Land and Privilege in Byzantium

Land and Privilege in Byzantium : The Institution of Pronoia

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Description

A pronoia was a type of conditional grant from the emperor, often to soldiers, of various properties and privileges. In large measure the institution of pronoia characterized social and economic relations in later Byzantium, and its study is the study of later Byzantium. Filling the need for a comprehensive study of the institution, this book examines the origin, evolution and characteristics of pronoia, focusing particularly on the later thirteenth and fourteenth centuries. But the book is much more than a study of a single institution. With a broad chronological scope extending from the mid-tenth to the mid-fifteenth century, it incorporates the latest understanding of Byzantine agrarian relations, taxation, administration and the economy, as it deals with relations between the emperor, monastic and lay landholders, including soldiers and peasants. Particular attention is paid to the relation between the pronoia and Western European, Slavic and Middle Eastern institutions, especially the Ottoman timar.show more

Product details

  • Electronic book text
  • CAMBRIDGE UNIVERSITY PRESS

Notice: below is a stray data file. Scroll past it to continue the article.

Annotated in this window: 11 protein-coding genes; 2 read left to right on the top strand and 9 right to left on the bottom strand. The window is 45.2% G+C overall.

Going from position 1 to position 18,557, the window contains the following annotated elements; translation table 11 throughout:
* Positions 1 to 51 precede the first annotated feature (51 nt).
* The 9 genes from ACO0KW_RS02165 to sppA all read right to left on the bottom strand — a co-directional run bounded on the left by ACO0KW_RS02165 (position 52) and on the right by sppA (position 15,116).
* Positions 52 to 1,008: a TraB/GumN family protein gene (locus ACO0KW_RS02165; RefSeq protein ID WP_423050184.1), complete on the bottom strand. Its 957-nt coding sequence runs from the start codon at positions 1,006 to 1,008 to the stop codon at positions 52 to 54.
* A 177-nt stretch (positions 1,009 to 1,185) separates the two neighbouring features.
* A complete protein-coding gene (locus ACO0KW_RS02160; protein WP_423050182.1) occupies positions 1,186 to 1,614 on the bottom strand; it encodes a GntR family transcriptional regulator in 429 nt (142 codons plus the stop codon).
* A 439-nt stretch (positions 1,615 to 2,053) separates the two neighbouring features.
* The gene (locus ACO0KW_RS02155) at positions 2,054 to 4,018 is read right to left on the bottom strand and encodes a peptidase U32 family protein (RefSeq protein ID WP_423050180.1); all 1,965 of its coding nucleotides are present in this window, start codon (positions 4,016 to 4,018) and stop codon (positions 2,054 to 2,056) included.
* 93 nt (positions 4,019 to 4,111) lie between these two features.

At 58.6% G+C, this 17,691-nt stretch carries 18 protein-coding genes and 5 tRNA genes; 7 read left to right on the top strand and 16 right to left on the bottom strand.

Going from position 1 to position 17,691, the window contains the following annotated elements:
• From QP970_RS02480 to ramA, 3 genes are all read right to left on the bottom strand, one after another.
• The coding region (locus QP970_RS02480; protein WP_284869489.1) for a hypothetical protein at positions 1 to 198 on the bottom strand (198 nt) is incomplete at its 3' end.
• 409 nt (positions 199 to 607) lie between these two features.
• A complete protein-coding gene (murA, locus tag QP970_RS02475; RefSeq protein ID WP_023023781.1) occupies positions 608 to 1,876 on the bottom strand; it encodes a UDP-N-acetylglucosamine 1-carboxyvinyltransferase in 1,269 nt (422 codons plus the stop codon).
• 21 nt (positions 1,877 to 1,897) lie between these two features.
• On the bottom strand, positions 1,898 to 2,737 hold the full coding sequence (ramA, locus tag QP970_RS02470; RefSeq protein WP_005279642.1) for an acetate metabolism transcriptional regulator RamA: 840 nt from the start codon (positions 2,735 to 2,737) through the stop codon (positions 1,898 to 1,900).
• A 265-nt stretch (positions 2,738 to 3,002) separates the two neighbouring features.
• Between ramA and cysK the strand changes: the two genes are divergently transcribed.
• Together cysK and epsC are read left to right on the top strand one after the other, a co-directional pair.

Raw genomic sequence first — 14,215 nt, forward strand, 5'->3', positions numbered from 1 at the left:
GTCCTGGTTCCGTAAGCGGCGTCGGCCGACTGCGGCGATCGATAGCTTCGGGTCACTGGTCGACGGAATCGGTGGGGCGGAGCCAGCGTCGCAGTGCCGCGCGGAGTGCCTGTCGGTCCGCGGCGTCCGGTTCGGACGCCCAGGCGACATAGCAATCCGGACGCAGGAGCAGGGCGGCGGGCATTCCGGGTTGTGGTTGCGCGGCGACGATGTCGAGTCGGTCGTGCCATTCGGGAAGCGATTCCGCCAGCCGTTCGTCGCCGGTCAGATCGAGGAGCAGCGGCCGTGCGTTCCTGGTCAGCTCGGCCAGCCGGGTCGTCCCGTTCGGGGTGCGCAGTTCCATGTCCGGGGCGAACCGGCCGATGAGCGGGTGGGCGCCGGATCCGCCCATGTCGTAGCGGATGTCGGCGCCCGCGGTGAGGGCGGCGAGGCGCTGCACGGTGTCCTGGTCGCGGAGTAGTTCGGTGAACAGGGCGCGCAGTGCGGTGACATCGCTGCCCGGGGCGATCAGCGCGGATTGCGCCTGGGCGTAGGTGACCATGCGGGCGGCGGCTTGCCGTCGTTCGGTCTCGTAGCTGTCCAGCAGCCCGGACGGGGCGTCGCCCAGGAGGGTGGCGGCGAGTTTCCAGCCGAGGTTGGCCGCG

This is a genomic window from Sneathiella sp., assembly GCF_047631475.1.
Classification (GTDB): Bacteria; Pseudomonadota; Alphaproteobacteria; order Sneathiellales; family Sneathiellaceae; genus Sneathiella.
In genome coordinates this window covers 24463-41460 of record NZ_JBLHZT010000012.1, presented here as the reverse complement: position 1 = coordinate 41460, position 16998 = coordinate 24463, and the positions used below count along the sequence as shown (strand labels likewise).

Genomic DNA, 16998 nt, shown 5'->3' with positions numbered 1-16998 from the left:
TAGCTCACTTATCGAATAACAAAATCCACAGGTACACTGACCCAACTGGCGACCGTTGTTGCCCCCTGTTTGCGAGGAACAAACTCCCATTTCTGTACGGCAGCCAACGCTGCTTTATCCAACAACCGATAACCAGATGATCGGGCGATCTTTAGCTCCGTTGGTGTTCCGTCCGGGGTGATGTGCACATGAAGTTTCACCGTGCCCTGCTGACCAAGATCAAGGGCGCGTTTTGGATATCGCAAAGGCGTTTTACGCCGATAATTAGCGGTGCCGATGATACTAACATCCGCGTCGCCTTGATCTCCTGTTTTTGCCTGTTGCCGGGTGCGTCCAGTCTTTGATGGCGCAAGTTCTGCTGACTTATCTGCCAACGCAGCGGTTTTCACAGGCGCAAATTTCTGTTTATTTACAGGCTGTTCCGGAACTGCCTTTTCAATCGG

• Cambridge University Press (Virtual Publishing)
  • Cambridge, United Kingdom
  • 9 b/w illus. 5 maps 22 tables
  • 1139847910
  • 9781139847919

About Mark C. Bartusis

Mark C. Bartusis is Professor of History at Northern State University. He is an expert in later Byzantine political, social and military history and author of The Late Byzantine Army: Arms and Society, 1204-1453.show more

Table of contents

Introduction; 1. The non-technical senses of the word pronoia; 2. Pronoia during the twelfth century; 3. Choniates' 'gifts of Paroikoi'; 4. Origins; 5. Pronoia during the Period of Exile (1204-1261); 6. Pronoia during the era of Michael VIII Palaiologos; 7. Terminology, late thirteenth and fourteenth centuries; 8. The nature of pronoia, late thirteenth and fourteenth centuries: a handbook in three parts; 9. Pronoia during the later fourteenth and fifteenth centuries; 10. Pronoia and timar; Conclusion; Appendices.show more

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